On Christina Hendricks and quitting smoking

black and white photo of Christina Hendricks smoking a cigarette in bed

Article for G3 Magazine May 2011.

Mad Men is every quitter’s nightmare. Watching the ad men chink their tumblers to their success in their slick suits whilst lighting the fifth cigarette in five minutes of show time is hard. Even the bored blonde housewife taking drags from between soap-sudded Marigold gloves is enticing. A box-set binge is likely to get even the most ardent reformers twitching in the drawer for that white and gold box and freeing its gnarly prisoner. But sometimes a fag in the freezer, cryogenically frozen with ‘in case of emergency: smoke’ on it isn’t enough to keep you true. But if your willpower needs a boost there’s a cornucopia of pharmaceutical inventions to assist.

Jane McNulty, 31, has tried it all. Gum (nasty), patches (weird) and the nasal spray that induced an hour-long sneezing fit and made her eyes stream. Microtabs reduced her boyfriend to a vomiting mess after a cheeky half so she avoided those altogether. For McNulty, the Nicorette Inhalator – more commonly addressed as The Tampon due to its stubby shape and suggestive curves – has proved most effective in her battle against cigarettes. The device, affectionately referred to by McNulty as ‘dear Toots’, has ‘worked a bloody treat! It’s something for my hands to do, breathing in a mentholly hit of nicotine feels a bit like inhaling smoke, I just love it!’ She combines this with a stranger method for optimum effect: Neuro Linguistic Programming (hypnotism).

Thought Paul McKenna had retired years ago? Well he’s back swaying his pocket watch through the medium of mp3. Paul McKenna speaks with a slow, deep, almost slurring voice asking you to recall ‘a time when you had a release of endorphins. Maybe you were taking physical exercise, or making love, laughing or relaxing deeply. Remember that time now and see what you saw, hear what you heard and feel what you felt. And imagine having that good feeling in future at times when you would have had a cigarette.’ It may look ridiculous written on the page but experts are pushing for hypnotism to be provided on the NHS and not just as an anti-smoking treatment, but also in the in management of pain and nausea due to its effectiveness.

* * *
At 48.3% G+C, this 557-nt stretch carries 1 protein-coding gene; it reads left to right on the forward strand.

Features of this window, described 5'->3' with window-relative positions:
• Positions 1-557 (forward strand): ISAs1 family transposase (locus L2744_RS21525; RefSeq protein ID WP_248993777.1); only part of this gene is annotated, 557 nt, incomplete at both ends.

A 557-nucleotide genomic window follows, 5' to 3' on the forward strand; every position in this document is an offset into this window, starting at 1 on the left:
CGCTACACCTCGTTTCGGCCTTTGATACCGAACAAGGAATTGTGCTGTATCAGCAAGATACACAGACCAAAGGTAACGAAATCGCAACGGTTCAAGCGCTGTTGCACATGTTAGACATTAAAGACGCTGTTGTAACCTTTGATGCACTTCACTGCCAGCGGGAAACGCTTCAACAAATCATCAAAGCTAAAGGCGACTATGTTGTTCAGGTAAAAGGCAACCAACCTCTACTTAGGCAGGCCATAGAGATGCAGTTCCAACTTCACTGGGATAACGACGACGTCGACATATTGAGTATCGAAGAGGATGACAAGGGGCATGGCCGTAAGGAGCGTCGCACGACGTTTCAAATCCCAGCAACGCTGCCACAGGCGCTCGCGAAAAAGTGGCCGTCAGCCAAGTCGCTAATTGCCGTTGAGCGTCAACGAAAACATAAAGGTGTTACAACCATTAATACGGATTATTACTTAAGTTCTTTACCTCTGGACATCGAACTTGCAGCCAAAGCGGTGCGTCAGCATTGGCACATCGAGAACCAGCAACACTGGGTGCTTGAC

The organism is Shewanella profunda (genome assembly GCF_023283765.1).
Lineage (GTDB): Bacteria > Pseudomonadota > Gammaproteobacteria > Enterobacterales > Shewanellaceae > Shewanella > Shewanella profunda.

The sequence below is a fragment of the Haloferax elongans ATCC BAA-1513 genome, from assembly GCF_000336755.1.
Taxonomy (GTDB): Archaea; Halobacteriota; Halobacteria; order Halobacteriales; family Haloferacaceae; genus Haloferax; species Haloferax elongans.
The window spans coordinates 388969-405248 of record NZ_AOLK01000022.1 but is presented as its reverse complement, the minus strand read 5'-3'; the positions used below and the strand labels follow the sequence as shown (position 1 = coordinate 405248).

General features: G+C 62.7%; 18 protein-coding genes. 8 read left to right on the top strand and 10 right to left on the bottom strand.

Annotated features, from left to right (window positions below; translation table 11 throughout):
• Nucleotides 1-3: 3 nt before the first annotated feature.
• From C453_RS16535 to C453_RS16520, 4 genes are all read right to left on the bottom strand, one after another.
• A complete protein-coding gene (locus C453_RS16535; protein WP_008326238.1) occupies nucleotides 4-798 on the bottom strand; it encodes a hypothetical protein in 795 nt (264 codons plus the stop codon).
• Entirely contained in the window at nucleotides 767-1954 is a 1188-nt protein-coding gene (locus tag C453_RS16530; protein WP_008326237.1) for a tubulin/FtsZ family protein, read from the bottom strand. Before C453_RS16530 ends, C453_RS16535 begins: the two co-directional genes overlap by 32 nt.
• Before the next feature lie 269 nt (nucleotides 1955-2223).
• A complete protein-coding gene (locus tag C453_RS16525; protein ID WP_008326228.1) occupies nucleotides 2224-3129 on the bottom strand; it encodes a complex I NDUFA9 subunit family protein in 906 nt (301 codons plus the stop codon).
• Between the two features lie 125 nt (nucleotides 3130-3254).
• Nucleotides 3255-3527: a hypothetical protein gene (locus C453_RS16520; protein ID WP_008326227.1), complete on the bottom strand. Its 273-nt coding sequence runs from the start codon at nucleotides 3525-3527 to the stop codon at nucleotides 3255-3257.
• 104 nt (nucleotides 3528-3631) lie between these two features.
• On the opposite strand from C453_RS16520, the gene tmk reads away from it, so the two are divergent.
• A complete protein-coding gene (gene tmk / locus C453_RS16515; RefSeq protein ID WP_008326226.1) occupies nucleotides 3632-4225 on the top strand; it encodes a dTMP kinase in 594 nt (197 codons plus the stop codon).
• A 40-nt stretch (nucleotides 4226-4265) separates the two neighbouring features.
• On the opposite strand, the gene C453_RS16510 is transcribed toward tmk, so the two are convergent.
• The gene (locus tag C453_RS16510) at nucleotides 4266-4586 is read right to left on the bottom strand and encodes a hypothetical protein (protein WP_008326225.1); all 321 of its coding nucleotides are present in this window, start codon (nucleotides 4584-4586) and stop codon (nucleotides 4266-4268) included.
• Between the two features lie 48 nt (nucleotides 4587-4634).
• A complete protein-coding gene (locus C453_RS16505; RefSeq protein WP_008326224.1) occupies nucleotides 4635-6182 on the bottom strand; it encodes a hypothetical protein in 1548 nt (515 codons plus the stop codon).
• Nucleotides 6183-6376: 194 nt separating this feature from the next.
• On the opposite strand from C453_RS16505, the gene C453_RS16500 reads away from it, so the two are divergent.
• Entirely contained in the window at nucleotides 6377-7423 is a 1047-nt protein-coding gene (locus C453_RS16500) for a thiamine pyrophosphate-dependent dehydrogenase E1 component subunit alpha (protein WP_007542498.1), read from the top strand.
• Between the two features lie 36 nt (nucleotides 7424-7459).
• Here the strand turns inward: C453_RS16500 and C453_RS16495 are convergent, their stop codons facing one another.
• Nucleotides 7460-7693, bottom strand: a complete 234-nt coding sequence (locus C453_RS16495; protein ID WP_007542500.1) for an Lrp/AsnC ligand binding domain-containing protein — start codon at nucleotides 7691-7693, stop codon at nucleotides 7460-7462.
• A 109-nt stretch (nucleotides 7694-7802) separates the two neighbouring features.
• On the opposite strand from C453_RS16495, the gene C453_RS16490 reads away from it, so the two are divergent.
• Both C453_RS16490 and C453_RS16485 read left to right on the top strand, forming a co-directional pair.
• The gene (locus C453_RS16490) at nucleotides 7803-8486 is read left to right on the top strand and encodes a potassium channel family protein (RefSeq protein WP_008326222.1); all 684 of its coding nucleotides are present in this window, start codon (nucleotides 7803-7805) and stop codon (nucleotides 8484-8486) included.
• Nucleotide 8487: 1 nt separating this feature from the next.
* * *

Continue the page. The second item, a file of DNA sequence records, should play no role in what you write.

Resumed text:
McNulty explains ‘It’s really relaxing and helps you fall asleep whilst encouraging positive thinking about how good it will feel to get to one year without smoking – this was a great thought to focus on! Although he is cheesy as hell I believe it works. I feel like now I can listen to it just once and all those positive thoughts come back to me and it will help me stay strong.’ (Though she understandably avoids the even weirder instalment that instructs you to tap yourself in various places to help beat cravings.)

Whilst I can’t quite see Mad Men’s Christina Hendricks covered in patches, smoking a tampon and listening to Paul McKenna there is another alternative that is much healthier than tobacco that still allows you to live the ‘50s dream. Enter the electric cigarette; a slim black metallic cylinder that resembles a sexy pencil. The device hits the back of the throat like a normal fag but works more like a humidifier by vaporising flavoured liquid to an inhaled mist. It also has the added bonus of being a great conversation starter. Marisa Hartley-Brown, 28, a fond user of ‘Mr Cig’ states ‘I still wanted cigarettes – mainly for the taste – but it was great for cutting down and for meeting people.’ Marisa has not yet had any dates out of it but it has lead to some ‘snogs and sexy times!’ She explains ‘people have seen Mr Cig and figured it was an easy way to start up a conversation and test the water for interest.’ So head to that cocktail lounge, Martini glass in one hand, ‘Mr Cig’ in the other, and wait to be propositioned.

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